An application programming interface (API) key is a code used to identify and authenticate an application or user. API keys are available through platforms, such as a white-labeled internal marketplace. They also act as a unique identifier and provide a secret token for authentication purposes.
APIs are interfaces that help build software and define how pieces of software interact with each other. They control requests made between programs, how those requests are made, and the data formats used. They are commonly used on Internet-of-Things (IoT) applications and websites to gather and process data or enable users to input information. For example, users can get a Google API key or YouTube API keys, which are accessible through an API key generator.
In general, API keys serve two main functions in an API request:
Project authentication: The API key identifies the application making the request to the API receiving the request. Each project has a unique key to distinguish it from other projects.
Project authorization: The API key tells the API whether the requesting application has permission to use the API and which of the API’s services it may access. Even if an application can access an API, it might only be authorized to use a limited set of the API’s services.
Why API Key is Important?
There are four benefits of API key, especially in the authentication and authorization process, namely:
Activity on the API server can be logged in the form of a series of calls. Therefore, developers can use specific APIs to filter certain calls.
Block anonymous traffic - Anonymous traffic is usually an indicator of potential unknown malicious activity. API key can identify application traffic so that if there is suspicious activity or error, it can be identified early on.
Control the number of calls to the API - This function helps developers set API usage limits and ensures that only permitted traffic can access the API.
Identify usage patterns in API traffic - By identifying patterns of API usage, developers can monitor potential malicious activity that could threaten the API at any time.
API key plays an important role in ensuring connections between application services are valid and authenticated. It helps the authentication process for both user and device used to call an API. That's way, it ensures that users can only access what they should.
How to Store API Keys Securely?
API keys work a lot like passwords and should be stored and protected as such. Here are some basic steps you can take to limit the risk of your key being stolen:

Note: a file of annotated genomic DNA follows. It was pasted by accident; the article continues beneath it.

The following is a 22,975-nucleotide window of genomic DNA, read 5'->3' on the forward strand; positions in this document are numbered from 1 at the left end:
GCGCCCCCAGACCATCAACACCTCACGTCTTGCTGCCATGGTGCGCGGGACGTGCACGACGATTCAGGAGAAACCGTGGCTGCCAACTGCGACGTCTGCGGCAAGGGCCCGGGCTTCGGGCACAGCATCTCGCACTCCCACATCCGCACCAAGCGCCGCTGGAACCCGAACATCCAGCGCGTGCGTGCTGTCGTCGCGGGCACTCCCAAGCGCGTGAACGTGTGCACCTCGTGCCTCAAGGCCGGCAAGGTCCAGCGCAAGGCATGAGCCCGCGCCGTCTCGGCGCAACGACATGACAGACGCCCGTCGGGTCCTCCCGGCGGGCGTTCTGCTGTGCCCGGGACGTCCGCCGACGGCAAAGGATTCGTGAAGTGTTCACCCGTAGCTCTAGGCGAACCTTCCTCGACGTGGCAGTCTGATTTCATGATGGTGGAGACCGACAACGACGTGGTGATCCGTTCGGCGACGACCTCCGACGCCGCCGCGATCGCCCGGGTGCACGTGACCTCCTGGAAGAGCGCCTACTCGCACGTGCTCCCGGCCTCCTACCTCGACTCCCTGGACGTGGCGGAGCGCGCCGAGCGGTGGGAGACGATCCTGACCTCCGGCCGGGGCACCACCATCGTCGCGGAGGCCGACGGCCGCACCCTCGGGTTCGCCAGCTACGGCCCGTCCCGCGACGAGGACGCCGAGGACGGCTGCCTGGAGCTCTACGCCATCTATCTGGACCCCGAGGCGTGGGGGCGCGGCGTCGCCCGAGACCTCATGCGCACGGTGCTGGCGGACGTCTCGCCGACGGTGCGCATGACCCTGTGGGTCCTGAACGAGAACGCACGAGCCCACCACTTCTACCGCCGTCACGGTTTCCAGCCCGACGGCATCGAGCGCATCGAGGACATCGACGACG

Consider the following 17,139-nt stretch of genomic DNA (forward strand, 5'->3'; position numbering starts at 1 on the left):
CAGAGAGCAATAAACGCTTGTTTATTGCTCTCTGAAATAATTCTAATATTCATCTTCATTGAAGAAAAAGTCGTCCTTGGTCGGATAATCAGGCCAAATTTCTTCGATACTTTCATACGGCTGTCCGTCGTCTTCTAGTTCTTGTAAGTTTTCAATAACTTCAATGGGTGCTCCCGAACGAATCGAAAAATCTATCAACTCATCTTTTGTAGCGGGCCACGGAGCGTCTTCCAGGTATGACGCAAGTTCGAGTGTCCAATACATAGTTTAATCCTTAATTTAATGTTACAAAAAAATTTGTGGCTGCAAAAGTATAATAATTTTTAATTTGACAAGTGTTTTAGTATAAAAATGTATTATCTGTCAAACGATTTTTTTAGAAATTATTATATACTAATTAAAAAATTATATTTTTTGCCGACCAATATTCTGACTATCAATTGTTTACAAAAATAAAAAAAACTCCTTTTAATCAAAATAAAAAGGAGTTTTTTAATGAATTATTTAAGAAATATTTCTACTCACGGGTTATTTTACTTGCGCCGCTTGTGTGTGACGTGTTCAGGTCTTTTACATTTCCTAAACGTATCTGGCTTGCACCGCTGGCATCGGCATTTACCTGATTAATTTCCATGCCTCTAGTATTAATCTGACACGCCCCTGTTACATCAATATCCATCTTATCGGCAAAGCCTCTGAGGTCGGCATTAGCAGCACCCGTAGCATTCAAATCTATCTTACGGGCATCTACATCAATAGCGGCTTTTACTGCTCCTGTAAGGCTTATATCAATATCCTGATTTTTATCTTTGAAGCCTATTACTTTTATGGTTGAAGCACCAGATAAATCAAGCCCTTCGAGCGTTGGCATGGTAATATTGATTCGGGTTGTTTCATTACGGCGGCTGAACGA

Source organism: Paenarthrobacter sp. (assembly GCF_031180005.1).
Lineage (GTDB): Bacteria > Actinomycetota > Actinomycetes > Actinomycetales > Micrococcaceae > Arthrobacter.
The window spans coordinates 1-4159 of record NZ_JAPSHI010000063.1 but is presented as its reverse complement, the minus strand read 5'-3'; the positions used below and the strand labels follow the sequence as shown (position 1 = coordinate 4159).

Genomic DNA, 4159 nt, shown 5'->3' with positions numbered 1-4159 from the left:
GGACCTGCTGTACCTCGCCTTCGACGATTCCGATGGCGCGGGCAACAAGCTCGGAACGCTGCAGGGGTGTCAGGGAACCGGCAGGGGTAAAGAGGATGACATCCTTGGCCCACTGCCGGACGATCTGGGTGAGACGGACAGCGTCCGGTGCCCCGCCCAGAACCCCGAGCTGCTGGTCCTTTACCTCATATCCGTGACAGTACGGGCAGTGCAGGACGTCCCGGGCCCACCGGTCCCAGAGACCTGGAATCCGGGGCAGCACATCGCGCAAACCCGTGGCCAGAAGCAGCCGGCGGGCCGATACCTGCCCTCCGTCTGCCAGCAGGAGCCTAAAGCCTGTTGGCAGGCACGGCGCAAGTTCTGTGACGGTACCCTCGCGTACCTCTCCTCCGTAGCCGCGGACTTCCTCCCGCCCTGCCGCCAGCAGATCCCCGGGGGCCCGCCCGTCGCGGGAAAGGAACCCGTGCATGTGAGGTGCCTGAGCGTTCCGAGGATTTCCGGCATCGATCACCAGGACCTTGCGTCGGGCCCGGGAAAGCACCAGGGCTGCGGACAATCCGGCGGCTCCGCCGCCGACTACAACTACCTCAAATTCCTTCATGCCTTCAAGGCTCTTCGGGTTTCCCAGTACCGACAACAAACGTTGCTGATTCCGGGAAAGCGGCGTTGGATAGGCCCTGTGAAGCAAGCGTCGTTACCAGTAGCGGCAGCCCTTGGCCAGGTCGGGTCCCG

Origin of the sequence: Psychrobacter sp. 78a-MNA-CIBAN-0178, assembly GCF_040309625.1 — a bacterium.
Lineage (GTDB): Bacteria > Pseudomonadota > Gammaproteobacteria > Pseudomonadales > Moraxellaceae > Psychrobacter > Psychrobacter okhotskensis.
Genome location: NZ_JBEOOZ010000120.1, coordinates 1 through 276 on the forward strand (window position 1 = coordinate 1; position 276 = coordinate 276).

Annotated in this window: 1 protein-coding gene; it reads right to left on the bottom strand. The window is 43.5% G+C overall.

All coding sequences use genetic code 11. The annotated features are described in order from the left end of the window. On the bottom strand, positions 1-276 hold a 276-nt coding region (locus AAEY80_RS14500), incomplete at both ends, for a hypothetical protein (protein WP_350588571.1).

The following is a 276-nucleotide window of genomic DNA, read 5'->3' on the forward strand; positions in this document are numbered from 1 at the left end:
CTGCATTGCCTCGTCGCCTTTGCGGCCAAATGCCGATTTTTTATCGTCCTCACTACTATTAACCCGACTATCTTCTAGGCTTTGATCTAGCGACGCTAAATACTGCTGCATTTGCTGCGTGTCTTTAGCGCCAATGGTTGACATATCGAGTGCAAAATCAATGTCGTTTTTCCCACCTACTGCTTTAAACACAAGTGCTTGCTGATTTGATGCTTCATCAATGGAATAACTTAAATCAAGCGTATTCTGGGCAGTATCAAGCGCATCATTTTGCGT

Don’t write down your key in a public place, like on a sticky note or in a file on a public computer. You can safely access your key inside your developer account.
Be careful not to accidentally expose your key when documenting your project, such as with screenshots, uploading to a public repository, or in a URL.
Don’t write your API key directly into your program, as anyone with access to your source files can see your key.
Before sharing your API key, regenerate it and label it as the newest shared key.
Don’t share API keys through email.
Always use HTTPS/SSL for your API requests — some APIs won’t field your request if you’re not using it.
Assign a unique API key to each of your projects and label them accordingly. If you find out one key has been compromised, you can regenerate it or deactivate it without affecting your other projects.
When To Use API Keys?
There are several common usages for API keys, including:
Block Anonymous Traffic - Anonymous traffic can be an indicator of potentially malicious activity or traffic. API keys can identify application traffic, which can be used to debug issues or analyze application usage.
Control the Number of Calls Made to Your API - Controlling the number of calls made to an API helps to govern API consumption, limit traffic and usage, and ensure only legitimate traffic accesses the API.
Identify Usage Patterns in Your API's Traffic - Identifying usage patterns is crucial to spotting malicious activity or issues within the API.
Filter Logs - Activity on the API server can be logged as a series of events, which can be filtered by the specific API key.
API Keys Cannot Be Used For?
API keys cannot be used for the following purposes:
Secure Authorization - API keys cannot be used for secure authorization because they are not as secure as authentication tokens. Instead, they identify an application or project that calls an API.
Identifying the Creators of a Project - API keys are generated by the project making a call but cannot be used to identify who created the project.
Identifying Individual Users - API keys are used to identity projects, not the individual users that access a project.
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